For most New Jersey communities, periodic property revaluations are a necessary evil. For a handful, they're the elephant in the room.


Jersey City, Elizabeth and Dunellen lead the list of nearly 10 Garden State muncipalities in the crosshairs of the New Jersey Department of Treasury. The question - what are you waiting for?

Officials sent notice to each, and they're preparing to do the same for South River, Westfield, Roselle, Winfield, East Newark and Harrison.

Revaluations, ideally, adjust property tax rates by updating them to reflect true market value. Some rise, some fall, some stay stable. No one, not even elected officials, like revals. But property taxes send a lot of fuel to the engine that drives services, and everyone likes those.

Generally, a reval every decade or so isn't out of the question, especially after new census data sorts out changes in populations, wage levels, employment, education, and scores of other factors that can impact property values.

The last time Elizabeth underwent revaluation, Jimmy Carter was President, 39 years ago. Dunellen's last reval was in 1982. Jersey City almost had one a couple of years back, until it was halted over alleged discrepancies, and so hasn't seen one in 27 years.

In New Jersey's shore-based ninth Legislative District, Senator Chris Connors and Assembly members DiAnne Gove and Brian Rumpf (R-9) say, it's about time.

“Why should taxpayers whose assessments are up-to-date pay more while privileged taxpayers living in Jersey City, Elizabeth and Dunellen get away with paying less?" Connors said in prepared remarks. "Why have these municipalities been given a free pass for so long?  What incentive is there for other municipalities to comply with property tax assessment requirements?"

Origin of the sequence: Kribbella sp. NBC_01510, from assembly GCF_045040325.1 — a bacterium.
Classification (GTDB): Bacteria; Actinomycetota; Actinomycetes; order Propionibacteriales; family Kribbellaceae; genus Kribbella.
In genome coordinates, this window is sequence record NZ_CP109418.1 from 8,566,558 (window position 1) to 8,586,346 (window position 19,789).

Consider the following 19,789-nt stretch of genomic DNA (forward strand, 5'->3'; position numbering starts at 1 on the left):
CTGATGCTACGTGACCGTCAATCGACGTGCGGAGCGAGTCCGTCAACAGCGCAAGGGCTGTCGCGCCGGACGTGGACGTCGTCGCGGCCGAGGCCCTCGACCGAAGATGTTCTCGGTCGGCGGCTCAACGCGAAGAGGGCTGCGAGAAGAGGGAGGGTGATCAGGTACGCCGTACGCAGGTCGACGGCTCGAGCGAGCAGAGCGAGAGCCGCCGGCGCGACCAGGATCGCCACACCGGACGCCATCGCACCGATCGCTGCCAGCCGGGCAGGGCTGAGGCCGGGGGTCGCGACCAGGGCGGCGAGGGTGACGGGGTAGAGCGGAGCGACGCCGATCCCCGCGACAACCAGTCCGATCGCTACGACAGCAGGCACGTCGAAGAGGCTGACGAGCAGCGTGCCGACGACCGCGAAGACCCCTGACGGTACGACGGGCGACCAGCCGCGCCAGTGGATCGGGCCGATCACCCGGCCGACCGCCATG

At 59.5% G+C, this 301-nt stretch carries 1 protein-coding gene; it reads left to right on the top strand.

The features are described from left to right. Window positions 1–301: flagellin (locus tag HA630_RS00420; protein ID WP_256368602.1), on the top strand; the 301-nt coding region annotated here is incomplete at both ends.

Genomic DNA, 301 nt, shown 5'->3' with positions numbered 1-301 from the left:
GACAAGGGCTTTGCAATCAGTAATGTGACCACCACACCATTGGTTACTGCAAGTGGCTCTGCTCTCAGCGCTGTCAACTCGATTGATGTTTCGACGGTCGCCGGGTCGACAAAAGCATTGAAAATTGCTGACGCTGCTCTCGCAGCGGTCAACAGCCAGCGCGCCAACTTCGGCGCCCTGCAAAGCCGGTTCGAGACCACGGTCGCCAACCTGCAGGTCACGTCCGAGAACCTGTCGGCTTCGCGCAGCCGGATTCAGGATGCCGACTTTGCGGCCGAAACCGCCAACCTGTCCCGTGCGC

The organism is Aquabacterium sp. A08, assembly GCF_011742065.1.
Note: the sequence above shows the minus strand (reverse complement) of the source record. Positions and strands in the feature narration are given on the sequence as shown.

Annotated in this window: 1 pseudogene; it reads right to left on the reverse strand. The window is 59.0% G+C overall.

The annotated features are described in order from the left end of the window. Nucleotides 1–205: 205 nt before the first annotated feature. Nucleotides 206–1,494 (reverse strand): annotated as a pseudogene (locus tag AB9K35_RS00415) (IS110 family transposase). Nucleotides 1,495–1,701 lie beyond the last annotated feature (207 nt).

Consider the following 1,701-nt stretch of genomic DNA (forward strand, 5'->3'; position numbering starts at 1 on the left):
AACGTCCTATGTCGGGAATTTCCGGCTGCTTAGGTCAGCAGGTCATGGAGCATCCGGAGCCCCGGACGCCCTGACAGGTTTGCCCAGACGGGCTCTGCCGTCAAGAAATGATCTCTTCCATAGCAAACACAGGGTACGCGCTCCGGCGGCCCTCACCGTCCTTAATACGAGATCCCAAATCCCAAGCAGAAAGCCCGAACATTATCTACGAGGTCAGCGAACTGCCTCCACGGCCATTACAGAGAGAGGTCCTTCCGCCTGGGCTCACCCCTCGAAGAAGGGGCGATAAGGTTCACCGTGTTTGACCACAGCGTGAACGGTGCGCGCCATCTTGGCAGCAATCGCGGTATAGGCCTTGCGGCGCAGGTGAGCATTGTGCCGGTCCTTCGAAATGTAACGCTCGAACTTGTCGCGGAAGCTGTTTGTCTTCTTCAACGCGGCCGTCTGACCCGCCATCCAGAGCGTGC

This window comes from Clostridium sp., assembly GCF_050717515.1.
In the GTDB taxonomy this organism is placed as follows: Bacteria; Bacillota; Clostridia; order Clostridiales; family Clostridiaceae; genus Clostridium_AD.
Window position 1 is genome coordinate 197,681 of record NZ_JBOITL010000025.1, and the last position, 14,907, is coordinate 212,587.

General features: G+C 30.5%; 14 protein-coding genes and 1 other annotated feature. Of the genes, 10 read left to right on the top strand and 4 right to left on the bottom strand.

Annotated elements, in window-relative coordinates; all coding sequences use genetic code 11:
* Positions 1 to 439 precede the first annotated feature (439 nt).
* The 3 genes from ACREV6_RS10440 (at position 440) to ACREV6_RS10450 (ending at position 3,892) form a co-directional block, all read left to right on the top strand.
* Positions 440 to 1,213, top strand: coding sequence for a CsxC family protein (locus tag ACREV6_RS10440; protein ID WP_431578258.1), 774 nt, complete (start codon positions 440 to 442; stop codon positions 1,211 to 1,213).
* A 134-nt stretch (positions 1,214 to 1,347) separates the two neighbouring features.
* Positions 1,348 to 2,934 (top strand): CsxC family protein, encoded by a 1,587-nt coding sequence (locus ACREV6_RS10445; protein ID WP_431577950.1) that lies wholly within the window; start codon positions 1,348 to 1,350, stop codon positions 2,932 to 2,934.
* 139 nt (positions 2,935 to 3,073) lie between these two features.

The issue becomes even sticker when school aid is added. Jersey City and Elizabeth are among the state's 31 districts targeted for supplemental state funding (formerly Abbott districts).

"Under the State’s broken and politically-driven school funding formula, large numbers of taxpayers living in suburban and rural areas are forced to subsidize special needs school districts, even if these residents can’t even afford to pay the taxes for their own local schools.  So not only are Jersey City and Elizabeth making out by ignoring property tax assessments, but they are also cashing in when it comes to state education aid," Connors said.

Before you get the impression that everyone in Jersey City gets a discount pass, consider that developers of many of the luxury high-rises mushrooming along its waterfront and downtown received extensive tax abatements, which relieve obligations to the school districts and the county. It affords the opportunity for a totally different financial vista than there is for long-time residents, at much lower wage scales and much higher expenses.

The Forked River lawmakers say they can't wait to see where the investigation goes. Connors fields your questions and comments December 16 at 7 PM during "Ask The Senator" on WOBM-AM 1160/1310.

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